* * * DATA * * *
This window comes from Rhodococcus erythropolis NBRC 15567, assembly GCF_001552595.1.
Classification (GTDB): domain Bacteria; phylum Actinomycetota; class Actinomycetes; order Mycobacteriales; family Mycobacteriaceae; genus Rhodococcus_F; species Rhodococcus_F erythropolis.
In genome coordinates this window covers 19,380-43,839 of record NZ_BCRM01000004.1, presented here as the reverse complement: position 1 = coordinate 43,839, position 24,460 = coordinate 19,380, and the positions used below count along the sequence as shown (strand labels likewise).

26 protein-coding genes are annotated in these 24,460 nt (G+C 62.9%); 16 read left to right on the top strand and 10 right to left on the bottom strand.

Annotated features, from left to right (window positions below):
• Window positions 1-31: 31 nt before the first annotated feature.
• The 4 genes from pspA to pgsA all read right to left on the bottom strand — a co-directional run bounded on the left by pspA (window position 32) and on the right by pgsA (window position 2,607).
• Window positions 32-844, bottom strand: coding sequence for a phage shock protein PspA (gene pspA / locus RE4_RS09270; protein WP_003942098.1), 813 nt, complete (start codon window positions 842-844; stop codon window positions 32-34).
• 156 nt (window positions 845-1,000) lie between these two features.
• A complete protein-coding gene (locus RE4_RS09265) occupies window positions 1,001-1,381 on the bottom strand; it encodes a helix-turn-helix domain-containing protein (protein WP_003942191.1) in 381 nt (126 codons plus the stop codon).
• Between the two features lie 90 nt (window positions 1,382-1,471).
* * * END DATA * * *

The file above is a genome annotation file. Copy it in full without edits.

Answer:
This window comes from Rhodococcus erythropolis NBRC 15567, assembly GCF_001552595.1.
Classification (GTDB): domain Bacteria; phylum Actinomycetota; class Actinomycetes; order Mycobacteriales; family Mycobacteriaceae; genus Rhodococcus_F; species Rhodococcus_F erythropolis.
In genome coordinates this window covers 19,380-43,839 of record NZ_BCRM01000004.1, presented here as the reverse complement: position 1 = coordinate 43,839, position 24,460 = coordinate 19,380, and the positions used below count along the sequence as shown (strand labels likewise).

26 protein-coding genes are annotated in these 24,460 nt (G+C 62.9%); 16 read left to right on the top strand and 10 right to left on the bottom strand.

Annotated features, from left to right (window positions below):
• Window positions 1-31: 31 nt before the first annotated feature.
• The 4 genes from pspA to pgsA all read right to left on the bottom strand — a co-directional run bounded on the left by pspA (window position 32) and on the right by pgsA (window position 2,607).
• Window positions 32-844, bottom strand: coding sequence for a phage shock protein PspA (gene pspA / locus RE4_RS09270; protein WP_003942098.1), 813 nt, complete (start codon window positions 842-844; stop codon window positions 32-34).
• 156 nt (window positions 845-1,000) lie between these two features.
• A complete protein-coding gene (locus RE4_RS09265) occupies window positions 1,001-1,381 on the bottom strand; it encodes a helix-turn-helix domain-containing protein (protein WP_003942191.1) in 381 nt (126 codons plus the stop codon).
• Between the two features lie 90 nt (window positions 1,382-1,471).